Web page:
Laura Singleton’s passion is the transformation that happens when women get access to God’s Word and God’s Word gets access to women. She was twenty-five when her life was turned upside down by an encounter with Jesus Christ. With an insatiable thirst for scripture and theology, she soon headed to Dallas Theological Seminary to learn more about Jesus, and left with a Th.M. with an emphasis in Media Arts. She, along with two friends from DTS, travel the nation filming the independent documentary Looking for God in America. She loves speaking and teaching and is the author of Insight for Living Ministry’s Meeting God in Familiar Places and hundreds of ads, which pay the bills. Her big strong hubby Paul is a former combat medic, which is handy since Laura’s almost died twice already. She loves photography, travel and her two pugs.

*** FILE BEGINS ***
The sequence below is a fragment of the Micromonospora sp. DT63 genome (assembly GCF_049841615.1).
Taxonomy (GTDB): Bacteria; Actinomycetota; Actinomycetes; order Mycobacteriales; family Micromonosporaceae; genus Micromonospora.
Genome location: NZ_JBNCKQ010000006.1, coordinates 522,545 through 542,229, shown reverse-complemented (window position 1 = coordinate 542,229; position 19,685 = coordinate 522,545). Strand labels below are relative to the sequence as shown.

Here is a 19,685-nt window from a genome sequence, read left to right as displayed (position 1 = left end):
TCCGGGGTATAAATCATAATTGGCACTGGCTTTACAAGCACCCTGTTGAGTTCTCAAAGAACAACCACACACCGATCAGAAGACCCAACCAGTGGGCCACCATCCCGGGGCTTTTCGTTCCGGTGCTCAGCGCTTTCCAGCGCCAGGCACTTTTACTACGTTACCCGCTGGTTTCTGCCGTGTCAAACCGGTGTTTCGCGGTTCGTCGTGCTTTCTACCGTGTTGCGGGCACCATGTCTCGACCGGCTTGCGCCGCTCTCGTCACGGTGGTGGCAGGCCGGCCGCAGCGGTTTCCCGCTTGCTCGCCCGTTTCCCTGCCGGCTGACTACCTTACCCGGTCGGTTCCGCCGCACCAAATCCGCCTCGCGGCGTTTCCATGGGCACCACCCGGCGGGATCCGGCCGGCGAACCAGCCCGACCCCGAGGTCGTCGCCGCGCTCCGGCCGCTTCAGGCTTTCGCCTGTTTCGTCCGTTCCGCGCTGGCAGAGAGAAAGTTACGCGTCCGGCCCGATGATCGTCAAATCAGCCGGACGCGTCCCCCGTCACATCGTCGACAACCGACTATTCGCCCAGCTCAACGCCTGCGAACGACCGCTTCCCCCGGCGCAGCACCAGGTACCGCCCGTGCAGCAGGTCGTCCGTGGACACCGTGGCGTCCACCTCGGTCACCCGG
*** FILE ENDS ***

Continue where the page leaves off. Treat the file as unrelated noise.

One Comment

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    Stephen J. Drain

    Tell it like it is

    Laura,

    Let me confess something to you. I''m a guy… and as such I often think, "I ain't reading no stinkin' book written by Kay Arthur [or whoever]." I have this chauvinistic streak in me that wants to read what MEN have to say… but I've just started reading through some of the different blogs here in "Tapestry" (Don't tell any of my guy friends!) And it is wonderful to see what godly women out there have to say, have to add to the conversation, have to teach about the Bible.